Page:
We all end up with too many credit cards at some point.
You go to the department store or a specialty retailer and you’re making a big purchase, and if you sign up for their branded credit card at check out, the clerk lets you know, “you can save an additional 20% off your purchases today.” So, you sign up. Or you decide you want to start collecting airline miles or travel points and, so, you sign up for a new card. And sooner or later you find one day you have more credit cards than you know what to do with.
Maybe you want to cancel one or two … or five … but you remember hearing that maybe cancelling your credit card isn’t the best strategy, since it might impact your credit score. Besides, it’s good to have access to a lot of credit – right? Right?
Well, maybe. Then again, maybe not. So, here’s all you need to know to about credit card cancellation and how to cancel a credit card properly without hurting your credit score (too much).
This Article Will Cover
- First Question: Should I Cancel My Credit Card?
- Does Closing a Card Hurt Your Credit Score?
- What If I Just Want to Switch to a Better Credit Card?
- What if I Still Want to Cancel a Credit Card?
First Question: Should I Cancel my Credit Card?
That depends. Why do you want to close your credit card account?
Just because you’re not using a card doesn’t mean you should necessarily consider credit card cancellation as your only option. Credit scores depend, among other things, on the number of credit accounts you have, the age of those accounts, and the utilization rate of your credit (the size of your account balance relative to the total credit limit you have).
If you happen to close a credit card you’ve owned the longest and which has the highest credit line, you can be sure your credit score will suffer. That’s not a good trade because the lower credit score could impact the rate you pay on a home mortgage, and auto loan/lease, even the insurance companies that will work with you.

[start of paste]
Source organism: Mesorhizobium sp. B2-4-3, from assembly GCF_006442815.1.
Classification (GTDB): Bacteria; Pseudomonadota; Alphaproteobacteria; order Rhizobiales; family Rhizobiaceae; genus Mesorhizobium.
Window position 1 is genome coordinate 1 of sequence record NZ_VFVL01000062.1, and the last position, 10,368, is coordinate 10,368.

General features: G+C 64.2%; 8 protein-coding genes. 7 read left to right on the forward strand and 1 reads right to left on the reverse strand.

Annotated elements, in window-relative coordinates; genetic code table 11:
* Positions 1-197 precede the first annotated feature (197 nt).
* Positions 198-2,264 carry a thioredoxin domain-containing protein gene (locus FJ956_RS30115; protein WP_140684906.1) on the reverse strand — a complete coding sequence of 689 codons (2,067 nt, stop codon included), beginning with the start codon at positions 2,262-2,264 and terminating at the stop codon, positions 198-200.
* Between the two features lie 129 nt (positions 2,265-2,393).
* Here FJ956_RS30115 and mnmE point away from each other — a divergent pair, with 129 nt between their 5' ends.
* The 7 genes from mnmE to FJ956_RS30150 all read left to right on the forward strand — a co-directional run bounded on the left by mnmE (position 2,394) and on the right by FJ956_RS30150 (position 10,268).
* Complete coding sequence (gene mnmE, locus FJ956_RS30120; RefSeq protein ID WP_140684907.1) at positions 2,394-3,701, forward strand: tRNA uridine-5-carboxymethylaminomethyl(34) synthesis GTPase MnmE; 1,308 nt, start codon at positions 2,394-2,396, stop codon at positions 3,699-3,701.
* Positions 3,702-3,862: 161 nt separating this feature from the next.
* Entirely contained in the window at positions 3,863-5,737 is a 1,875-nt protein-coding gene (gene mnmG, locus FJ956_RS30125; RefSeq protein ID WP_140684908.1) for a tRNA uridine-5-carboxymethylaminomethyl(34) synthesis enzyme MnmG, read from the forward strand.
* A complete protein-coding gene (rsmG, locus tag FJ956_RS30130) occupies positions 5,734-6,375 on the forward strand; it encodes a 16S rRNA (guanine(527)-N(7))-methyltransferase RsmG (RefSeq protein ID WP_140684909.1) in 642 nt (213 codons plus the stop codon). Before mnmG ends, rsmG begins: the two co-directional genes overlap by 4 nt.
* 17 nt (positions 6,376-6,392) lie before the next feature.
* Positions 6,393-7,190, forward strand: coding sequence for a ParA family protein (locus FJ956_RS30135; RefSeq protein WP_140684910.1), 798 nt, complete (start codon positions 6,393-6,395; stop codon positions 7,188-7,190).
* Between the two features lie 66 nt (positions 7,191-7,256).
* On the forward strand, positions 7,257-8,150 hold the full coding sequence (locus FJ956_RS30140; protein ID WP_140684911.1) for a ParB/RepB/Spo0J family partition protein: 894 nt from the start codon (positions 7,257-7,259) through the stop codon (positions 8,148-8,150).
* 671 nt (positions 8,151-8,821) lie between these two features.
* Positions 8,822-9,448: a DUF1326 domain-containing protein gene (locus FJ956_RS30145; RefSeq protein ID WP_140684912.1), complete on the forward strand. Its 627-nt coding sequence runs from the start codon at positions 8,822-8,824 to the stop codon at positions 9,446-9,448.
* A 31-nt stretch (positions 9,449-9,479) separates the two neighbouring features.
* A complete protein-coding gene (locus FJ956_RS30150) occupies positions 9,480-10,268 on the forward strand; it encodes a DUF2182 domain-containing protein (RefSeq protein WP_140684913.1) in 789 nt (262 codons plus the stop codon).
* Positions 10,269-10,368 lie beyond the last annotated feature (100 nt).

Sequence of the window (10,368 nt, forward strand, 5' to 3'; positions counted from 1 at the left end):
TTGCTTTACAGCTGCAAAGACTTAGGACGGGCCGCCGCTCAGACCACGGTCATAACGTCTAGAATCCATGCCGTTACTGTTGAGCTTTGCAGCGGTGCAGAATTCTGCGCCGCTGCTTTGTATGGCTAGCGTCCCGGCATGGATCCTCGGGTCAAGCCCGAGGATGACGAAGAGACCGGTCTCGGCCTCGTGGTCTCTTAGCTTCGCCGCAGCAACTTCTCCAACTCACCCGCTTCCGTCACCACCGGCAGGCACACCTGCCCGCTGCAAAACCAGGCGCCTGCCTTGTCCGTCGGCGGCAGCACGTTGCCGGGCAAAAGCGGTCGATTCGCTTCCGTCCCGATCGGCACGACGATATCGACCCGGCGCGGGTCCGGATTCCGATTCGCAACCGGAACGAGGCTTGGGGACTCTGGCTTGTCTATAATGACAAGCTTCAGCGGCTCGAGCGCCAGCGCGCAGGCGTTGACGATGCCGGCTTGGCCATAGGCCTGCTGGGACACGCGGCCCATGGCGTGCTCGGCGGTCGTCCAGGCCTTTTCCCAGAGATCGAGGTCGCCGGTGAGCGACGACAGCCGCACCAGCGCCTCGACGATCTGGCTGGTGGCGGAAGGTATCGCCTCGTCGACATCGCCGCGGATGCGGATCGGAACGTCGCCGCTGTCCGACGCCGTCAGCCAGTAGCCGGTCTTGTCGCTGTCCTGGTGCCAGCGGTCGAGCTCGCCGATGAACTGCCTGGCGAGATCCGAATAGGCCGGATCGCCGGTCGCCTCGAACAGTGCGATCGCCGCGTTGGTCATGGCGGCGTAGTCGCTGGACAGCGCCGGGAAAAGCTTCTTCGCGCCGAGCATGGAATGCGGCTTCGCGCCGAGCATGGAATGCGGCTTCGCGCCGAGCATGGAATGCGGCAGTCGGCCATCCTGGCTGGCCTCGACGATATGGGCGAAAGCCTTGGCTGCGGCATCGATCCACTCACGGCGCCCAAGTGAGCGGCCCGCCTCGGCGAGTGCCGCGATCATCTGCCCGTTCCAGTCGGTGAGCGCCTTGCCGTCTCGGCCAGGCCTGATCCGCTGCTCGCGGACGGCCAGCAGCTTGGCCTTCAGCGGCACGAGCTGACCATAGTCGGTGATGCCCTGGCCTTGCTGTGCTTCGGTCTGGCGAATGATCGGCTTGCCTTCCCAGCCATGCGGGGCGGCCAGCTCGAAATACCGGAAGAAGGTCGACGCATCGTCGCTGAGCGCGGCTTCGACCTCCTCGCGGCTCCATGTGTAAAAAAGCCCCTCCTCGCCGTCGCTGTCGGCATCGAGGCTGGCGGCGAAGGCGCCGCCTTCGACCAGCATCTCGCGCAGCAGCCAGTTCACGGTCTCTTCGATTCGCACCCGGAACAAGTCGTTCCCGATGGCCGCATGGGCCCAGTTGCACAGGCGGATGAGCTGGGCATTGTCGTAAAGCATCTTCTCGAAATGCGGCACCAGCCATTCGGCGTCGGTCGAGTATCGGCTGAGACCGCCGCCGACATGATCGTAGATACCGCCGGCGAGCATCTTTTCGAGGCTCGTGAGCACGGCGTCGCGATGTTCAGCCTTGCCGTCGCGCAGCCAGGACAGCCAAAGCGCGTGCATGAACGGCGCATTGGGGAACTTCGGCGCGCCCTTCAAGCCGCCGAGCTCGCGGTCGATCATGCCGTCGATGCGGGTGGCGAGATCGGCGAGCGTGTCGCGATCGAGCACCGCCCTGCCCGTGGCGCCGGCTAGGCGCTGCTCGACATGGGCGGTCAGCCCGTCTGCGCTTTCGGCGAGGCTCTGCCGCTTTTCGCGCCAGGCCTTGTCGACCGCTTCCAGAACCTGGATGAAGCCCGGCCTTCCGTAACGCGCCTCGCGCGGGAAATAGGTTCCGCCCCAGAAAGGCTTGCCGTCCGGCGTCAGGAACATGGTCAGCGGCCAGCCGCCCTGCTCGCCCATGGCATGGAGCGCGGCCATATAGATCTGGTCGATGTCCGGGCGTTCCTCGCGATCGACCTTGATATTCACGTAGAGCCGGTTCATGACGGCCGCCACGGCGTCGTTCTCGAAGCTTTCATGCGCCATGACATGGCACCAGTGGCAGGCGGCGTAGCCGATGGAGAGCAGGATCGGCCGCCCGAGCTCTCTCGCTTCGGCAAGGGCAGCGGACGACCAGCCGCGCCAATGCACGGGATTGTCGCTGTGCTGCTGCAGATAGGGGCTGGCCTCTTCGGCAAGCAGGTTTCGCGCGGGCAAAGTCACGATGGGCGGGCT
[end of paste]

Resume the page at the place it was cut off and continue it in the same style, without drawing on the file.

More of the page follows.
When it comes to the question of “how to close a credit card,” a generally better strategy is to not cancel the card and to, instead, stuff the card into a lockbox or maybe a bank safe-deposit box and leave it there, unused. The credit line stays open, your available credit doesn’t decrease, and you have no payments to worry about. And there’s no impact to your credit score.
The one caveat is if the card imposes an annual fee. You don’t want that unnecessary cost. So, call the card issuer and announce you’re going to close the card unless they can eliminate the fee. Some will work with you. Some won’t. If they won’t, you have to decide if the annual cost is worth having that credit line open.
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Does Closing A Card Hurt Your Credit Score?
In the short term, closing a credit card account might negatively impact your credit score, but that will only be temporary.
Credit scores rely on a bunch of black-box math that the credit agencies don’t completely divulge. But among the various factors are length of credit history and credit utilization. If you close an account that’s relatively new (at least in terms of your oldest credit card) then your credit score should not be affected.